The OASDI (Old Age, Survivors, and Disability Insurance program) tax, also known as the Social Security tax, is a U.S. income tax levied on all workers and employers. It amounts to 6.2% of your earnings up to a specified annual limit, with employers paying a matching 6.2%. The tax month provides benefits to retired workers, people with certain disabilities, and surviving family members of workers who have died.

Thomas Brock, CFA, CPA, expert contributor to Annuity.org
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APA Brock, T. J. (2022, May 9). OASDI Tax. Annuity.org. Retrieved May 26, 2022, from https://www.annuity.org/personal-finance/taxes/oasdi-tax/

MLA Brock, Thomas J. "OASDI Tax." Annuity.org, 9 May 2022, https://www.annuity.org/personal-finance/taxes/oasdi-tax/.

Chicago Brock, Thomas J. "OASDI Tax." Annuity.org. Last modified May 9, 2022. https://www.annuity.org/personal-finance/taxes/oasdi-tax/.

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What Is the OASDI Tax?

The Old-Age, Survivors and Disability Insurance (OASDI) tax is a U.S. tax that is levied on your earned income to fund the Social Security program. The tax is a component of the Federal Insurance Contributions Act, along with the Medicare program, and is automatically deducted from your paycheck.

Established in 1935, the OASDI tax is designed to ensure workers have enough funds to support themselves in retirement or in other situations such as disability or death, when earned income is no longer a source of cash flow. Essentially, the tax forces workers and employers to save for retirement needs so that they will receive benefit payments in the future. Though few retirees can cover all of their living expenses with just their Social Security benefits, the monthly payments are a key aspect of many retirement plans. The benefits also may be paid to the families of qualified workers with a disability and their dependents, and to the surviving families of insured workers who have died.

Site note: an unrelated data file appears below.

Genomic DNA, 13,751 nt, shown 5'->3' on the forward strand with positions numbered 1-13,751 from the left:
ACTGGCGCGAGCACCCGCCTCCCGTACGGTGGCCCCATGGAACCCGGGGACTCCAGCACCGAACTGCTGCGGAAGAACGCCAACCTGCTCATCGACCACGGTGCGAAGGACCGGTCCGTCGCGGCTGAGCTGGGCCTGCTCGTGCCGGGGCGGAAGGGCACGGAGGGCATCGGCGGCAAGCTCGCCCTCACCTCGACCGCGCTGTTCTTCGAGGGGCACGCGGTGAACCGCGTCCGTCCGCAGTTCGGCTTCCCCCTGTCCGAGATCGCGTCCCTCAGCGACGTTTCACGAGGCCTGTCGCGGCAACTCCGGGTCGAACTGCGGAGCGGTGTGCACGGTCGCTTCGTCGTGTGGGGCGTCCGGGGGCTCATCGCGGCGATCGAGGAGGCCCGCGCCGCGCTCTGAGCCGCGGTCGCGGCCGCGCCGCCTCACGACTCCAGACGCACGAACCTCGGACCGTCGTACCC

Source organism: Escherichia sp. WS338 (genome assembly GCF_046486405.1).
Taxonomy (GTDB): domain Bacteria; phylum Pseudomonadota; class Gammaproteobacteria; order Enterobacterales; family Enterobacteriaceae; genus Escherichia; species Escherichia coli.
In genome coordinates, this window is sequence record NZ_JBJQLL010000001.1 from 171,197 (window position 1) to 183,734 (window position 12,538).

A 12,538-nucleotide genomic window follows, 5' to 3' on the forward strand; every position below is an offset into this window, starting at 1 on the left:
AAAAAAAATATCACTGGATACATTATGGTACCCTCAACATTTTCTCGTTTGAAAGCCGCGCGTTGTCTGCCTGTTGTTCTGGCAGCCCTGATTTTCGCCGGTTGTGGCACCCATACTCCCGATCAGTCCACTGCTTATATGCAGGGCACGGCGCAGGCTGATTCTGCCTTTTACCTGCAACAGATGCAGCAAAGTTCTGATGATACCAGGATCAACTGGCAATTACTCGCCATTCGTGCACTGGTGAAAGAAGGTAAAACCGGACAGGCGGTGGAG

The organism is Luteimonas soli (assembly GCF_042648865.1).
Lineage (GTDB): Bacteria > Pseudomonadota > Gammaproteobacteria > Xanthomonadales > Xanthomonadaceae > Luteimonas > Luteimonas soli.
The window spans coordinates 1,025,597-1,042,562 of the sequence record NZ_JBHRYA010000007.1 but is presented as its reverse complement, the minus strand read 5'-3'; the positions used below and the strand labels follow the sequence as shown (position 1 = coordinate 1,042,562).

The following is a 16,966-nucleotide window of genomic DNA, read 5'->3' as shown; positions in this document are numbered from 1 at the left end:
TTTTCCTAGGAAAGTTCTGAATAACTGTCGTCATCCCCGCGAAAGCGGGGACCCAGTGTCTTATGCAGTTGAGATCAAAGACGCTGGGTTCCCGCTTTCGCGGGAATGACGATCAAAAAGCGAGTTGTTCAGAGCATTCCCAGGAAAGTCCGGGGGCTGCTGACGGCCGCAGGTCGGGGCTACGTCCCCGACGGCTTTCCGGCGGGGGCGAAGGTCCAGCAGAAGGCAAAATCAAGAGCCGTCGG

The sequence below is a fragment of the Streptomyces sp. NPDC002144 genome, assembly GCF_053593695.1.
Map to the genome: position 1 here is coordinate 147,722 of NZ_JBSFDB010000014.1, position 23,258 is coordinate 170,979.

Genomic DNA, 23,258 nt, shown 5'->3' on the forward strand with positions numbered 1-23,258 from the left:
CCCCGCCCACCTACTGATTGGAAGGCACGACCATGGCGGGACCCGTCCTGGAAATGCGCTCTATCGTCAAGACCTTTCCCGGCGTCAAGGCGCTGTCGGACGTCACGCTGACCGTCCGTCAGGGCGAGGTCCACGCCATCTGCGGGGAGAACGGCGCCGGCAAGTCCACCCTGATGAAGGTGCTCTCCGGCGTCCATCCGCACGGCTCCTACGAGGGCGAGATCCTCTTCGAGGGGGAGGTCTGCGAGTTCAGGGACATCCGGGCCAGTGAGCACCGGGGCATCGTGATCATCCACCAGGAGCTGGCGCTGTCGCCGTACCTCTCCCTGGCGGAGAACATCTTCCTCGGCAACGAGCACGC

How Does the OASDI Tax Work?

By law, the OASDI tax must be automatically withheld from employee paychecks at a rate of 6.2%, and employers are required to pay a matching 6.2% — for a total tax of 12.4%. The accumulated funds are used to fund monthly benefits payments to Social Security program recipients.

While the aggregate tax is fairly steep, there is a limit to the tax. The Social Security tax limit is established via a maximum level of taxable income, which can change from year to year due to inflationary pressure. The taxable income limit is $142,800 for the 2021 tax year and $147,000 for 2022.

Incidentally, there is no limit to the Medicare tax, which is currently levied at a rate of 1.45% on every dollar of income earned, along with a matching tax for employers.

Did You Know?
Every year, the U.S. Social Security Administration determines the rate for the OASDI tax. The rate hasn’t been modified since 1990, but it could be changed at any time, depending on the legislative climate.

Guidance for Self-employed Individuals

The OASDI tax applies to both traditional employees and self-employed individuals. If you’re self-employed, you are expected to pay the entire 12.4% tax on your earned income. The tax can be paid in monthly or quarterly payments.